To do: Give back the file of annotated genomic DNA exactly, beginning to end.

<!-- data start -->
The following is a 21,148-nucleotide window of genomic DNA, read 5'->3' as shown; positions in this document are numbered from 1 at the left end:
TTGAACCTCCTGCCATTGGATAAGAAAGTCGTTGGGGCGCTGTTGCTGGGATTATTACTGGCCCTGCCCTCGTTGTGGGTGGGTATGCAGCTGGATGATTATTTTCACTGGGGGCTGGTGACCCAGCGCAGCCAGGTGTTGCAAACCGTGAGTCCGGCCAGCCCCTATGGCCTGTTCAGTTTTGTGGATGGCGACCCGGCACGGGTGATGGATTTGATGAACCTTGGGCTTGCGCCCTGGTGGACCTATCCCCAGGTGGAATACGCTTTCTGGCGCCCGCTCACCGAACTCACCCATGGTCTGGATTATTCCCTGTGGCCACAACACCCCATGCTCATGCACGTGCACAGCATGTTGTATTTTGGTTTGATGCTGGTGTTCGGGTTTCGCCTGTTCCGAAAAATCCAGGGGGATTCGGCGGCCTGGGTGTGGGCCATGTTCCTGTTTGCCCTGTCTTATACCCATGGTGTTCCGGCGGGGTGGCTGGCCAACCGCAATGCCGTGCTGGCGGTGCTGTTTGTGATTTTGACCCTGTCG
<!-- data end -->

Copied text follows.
The following is a 21,148-nucleotide window of genomic DNA, read 5'->3' as shown; positions in this document are numbered from 1 at the left end:
TTGAACCTCCTGCCATTGGATAAGAAAGTCGTTGGGGCGCTGTTGCTGGGATTATTACTGGCCCTGCCCTCGTTGTGGGTGGGTATGCAGCTGGATGATTATTTTCACTGGGGGCTGGTGACCCAGCGCAGCCAGGTGTTGCAAACCGTGAGTCCGGCCAGCCCCTATGGCCTGTTCAGTTTTGTGGATGGCGACCCGGCACGGGTGATGGATTTGATGAACCTTGGGCTTGCGCCCTGGTGGACCTATCCCCAGGTGGAATACGCTTTCTGGCGCCCGCTCACCGAACTCACCCATGGTCTGGATTATTCCCTGTGGCCACAACACCCCATGCTCATGCACGTGCACAGCATGTTGTATTTTGGTTTGATGCTGGTGTTCGGGTTTCGCCTGTTCCGAAAAATCCAGGGGGATTCGGCGGCCTGGGTGTGGGCCATGTTCCTGTTTGCCCTGTCTTATACCCATGGTGTTCCGGCGGGGTGGCTGGCCAACCGCAATGCCGTGCTGGCGGTGCTGTTTGTGATTTTGACCCTGTCG